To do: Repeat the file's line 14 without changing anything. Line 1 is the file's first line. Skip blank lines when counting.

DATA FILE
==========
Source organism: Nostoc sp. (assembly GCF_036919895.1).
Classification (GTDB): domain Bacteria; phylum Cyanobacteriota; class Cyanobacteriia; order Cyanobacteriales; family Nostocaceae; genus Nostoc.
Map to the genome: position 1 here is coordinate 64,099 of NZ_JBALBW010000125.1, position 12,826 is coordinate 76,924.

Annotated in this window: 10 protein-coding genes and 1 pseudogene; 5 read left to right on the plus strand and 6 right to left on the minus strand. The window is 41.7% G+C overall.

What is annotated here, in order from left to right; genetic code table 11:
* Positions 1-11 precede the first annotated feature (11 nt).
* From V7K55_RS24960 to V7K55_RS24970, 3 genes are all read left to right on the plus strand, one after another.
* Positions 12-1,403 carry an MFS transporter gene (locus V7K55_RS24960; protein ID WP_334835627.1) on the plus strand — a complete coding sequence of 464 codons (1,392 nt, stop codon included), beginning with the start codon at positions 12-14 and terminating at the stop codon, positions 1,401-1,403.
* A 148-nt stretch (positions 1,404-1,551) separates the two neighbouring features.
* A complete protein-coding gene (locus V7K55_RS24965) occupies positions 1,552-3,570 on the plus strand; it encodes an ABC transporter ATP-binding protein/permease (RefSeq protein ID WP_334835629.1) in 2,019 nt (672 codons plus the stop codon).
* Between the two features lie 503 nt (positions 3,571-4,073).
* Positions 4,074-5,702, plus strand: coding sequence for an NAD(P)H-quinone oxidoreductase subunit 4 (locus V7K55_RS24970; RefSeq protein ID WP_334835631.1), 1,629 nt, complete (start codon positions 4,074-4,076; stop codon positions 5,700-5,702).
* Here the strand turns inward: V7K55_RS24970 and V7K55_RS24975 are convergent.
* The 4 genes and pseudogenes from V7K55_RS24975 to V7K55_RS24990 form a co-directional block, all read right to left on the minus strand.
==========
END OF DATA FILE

* The 4 genes and pseudogenes from V7K55_RS24975 to V7K55_RS24990 form a co-directional block, all read right to left on the minus strand.